- Using these rules you will ensure you are always in the direction of the daily trend.
- Note that I do not use price action signals such as pin bars, engulfing patterns etc. I simply use the Donchian breakout on H1 to keep things simple for me. This is necessary as I watch a large portfolio and cannot afford to be too detailed in my trend assessment.
- Also as I am not using traditional price action patterns I therefore use a bar chart as opposed to candlestick charts to keep things clean, decision making fast and avoid letting my brain override the technique.
- Note that I use the standard deviation channel to define a trend and do not use the classic trend definition methodology of a sequence of highs or lows. The reason for this is that a standard deviation channel is defined using the entire data set as opposed to say 3 or more points in a trend. The basis of this methodology is that I am looking for consistent trend patterns across the entire timeframe I am using. This helps me to validate those trends moves of more regular nature as opposed to those trend moves that may be biased by a few bars in the set. Furthermore the use of the standard deviation channel removes human discretion that is often present in drawing trends. For example, give the same chart to different people and they frequently draw different trend lines. This is avoided through the standard deviation channel method provided you draw the channels from the lowest point in the trend to the highest point in the trend. Another reason the the std dev channel is that I use it as a linear regression tool to define the slope of the trend.
- When in a trade, always redraw your standard deviation channel when a new high is made (for a long) or a new low is made (for a short). It is essential that when new data is added, the standard deviation channel is redrawn as this manages risk on your trade as it progresses.
- Note that use of the standard deviation channel effectively acts as a trend volatility measure like an ATR. For example volatility prior to entry will result in a wide std dev channel prior to entry. As a result your R will be wide reducing your position size for your level of risk tolerance.
- Losses are a fact of life so expect them. Fortunately this strategy strictly manages those losses and through diversification attempts to reduce drawdowns, so let the strategy take care of them.....do not attempt to second guess. Just keep in your mind that you only trade strong trends on a longer term timeframe so momentum from fundamental factors are most likely driving these movements as opposed to random market behaviour. We never predict the future and simply jump on board the current daily trend......until of course it bends.
If this approach sounds interesting to you then I welcome you to this thread. As with standard warnings on other threads, this is for interested members only, who wish to learn or positively contribute.
I am not going to post backtest results (ok I lied...refer to Post 13) as it is a pointless exercise given no live trading has occurred. This will be a task for those who wish to trade this strategy themselves. Despite this however, from my own testing results, I could not be happier and I think those who get involved will also come to this conclusion.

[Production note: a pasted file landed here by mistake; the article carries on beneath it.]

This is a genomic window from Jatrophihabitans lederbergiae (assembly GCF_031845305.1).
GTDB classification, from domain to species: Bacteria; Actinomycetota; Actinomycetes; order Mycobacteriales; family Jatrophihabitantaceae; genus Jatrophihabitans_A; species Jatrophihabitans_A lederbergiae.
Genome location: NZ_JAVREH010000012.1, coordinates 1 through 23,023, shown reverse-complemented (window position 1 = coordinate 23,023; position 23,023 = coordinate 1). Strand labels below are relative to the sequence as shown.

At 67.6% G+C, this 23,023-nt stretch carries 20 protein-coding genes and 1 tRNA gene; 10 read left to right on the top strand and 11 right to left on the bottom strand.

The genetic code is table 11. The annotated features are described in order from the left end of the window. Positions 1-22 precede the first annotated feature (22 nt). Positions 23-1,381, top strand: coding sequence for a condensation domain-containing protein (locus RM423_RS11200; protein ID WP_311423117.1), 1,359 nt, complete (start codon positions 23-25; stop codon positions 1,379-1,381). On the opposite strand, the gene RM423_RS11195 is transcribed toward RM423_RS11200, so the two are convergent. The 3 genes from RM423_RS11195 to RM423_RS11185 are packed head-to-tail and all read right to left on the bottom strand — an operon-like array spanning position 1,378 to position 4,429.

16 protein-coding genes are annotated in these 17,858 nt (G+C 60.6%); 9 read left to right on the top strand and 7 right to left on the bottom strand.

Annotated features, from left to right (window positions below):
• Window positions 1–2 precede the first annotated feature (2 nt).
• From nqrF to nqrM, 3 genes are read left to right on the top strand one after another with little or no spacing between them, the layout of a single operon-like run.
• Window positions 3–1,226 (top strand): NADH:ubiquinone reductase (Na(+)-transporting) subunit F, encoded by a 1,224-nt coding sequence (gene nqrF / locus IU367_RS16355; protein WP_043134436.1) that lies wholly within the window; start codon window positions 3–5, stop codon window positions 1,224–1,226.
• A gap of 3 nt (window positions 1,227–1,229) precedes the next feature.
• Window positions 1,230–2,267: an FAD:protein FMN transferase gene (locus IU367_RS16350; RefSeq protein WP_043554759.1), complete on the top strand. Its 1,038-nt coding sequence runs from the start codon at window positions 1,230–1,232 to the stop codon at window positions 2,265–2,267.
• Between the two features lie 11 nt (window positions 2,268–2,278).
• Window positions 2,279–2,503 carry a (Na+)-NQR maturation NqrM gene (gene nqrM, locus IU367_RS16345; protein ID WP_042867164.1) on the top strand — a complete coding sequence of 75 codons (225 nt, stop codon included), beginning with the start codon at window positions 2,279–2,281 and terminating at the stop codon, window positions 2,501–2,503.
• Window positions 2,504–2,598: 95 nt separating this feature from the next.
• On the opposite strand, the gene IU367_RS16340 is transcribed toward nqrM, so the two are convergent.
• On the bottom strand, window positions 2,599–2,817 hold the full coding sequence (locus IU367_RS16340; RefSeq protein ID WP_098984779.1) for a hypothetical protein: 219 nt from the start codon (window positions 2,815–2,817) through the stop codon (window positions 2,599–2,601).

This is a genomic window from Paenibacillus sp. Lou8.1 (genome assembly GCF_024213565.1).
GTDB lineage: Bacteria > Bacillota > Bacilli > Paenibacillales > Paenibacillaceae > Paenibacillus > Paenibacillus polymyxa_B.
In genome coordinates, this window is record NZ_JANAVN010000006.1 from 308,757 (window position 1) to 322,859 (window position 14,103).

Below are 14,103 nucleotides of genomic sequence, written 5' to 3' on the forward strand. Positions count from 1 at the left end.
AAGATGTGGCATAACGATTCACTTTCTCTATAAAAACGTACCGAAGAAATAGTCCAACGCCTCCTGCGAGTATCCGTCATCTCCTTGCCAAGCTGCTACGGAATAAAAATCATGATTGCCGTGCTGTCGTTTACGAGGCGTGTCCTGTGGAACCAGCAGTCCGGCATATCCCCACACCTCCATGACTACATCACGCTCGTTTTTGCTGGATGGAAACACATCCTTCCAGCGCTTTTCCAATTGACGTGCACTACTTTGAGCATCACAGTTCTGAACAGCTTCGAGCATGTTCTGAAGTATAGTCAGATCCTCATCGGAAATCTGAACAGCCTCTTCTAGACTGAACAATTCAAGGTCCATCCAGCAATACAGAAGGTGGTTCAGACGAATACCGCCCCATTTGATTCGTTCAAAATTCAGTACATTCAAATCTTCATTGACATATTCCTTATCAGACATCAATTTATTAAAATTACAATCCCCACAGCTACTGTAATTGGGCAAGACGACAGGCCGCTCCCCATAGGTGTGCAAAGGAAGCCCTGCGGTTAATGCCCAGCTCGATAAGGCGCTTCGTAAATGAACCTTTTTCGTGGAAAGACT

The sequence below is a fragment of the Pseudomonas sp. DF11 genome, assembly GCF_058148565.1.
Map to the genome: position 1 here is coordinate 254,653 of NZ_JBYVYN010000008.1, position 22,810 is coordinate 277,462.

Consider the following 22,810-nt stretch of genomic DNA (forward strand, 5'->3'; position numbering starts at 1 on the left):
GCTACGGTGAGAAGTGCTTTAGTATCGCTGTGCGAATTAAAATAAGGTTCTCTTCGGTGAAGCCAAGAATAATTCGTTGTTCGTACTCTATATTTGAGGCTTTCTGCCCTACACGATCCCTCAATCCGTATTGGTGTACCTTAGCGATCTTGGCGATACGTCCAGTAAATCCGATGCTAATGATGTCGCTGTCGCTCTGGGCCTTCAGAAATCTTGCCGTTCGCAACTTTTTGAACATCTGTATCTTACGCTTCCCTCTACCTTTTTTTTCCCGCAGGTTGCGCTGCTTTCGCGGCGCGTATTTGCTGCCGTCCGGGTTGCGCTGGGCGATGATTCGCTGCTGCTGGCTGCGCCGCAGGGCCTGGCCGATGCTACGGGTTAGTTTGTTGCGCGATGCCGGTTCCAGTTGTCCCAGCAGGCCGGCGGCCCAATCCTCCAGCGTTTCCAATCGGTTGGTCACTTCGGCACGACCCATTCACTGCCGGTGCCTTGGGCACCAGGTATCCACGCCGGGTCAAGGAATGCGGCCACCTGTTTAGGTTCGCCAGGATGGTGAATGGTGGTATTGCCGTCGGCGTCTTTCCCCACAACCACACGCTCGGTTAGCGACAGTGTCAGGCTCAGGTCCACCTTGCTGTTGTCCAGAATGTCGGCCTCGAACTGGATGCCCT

What I can tell you however is this. Over the last 688 calendar days, there have been only 450 trade opportunities across the portfolio which gives you an idea that the strategy is fairly selective in its entries namely due to the condition that a good quality daily trend needs to be in place before a trade entry is signalled. For those who lack the patience to wait for these opportunities, this strategy may not be for you.
If you are happy with all this then I will shortly start posting a few charts to get things cracking.
Note to Readers
During the course of this thread the approach has been dynamically adjusting to respond to market conditions and strategy additions have been made to supercharge performance results. This approach described above which I refer to as the Diversified Trend Trading Approach DTT represents the core module to this technique and it is a necessary pre-requisite to fully understand this approach prior to moving onto supercharging trend trading additions which can be found later in the thread.
- Posts 1 to 230 relate to the basic DDT approach;
- Posts 231 onwards relate to a supercharged variant called the Enhanced Diversified Trend Trading approach of EDTT. Comprehensive details regarding the EDTT are found on post 231.
- Pay particular attention to post 360 onwards relating to a methodological recap of the EDTTI. RedLineFred has kindly compiled this recap into a pdf for easy reference.
Unfortunately to understand this approach in its entirety, you need to do a bit of reading for Posts 1 to 230 are still compuslory for understanding and get's you a beginers certificate before you can advance to supercharged variants. This thread is not a free ride for a trader and demands a bit of effort on the readers part if they wish to participate or trade this approach. There are many nuances that must be understood before committing your hard earned dollars to this technique. I wish you all well, but please do your homework first.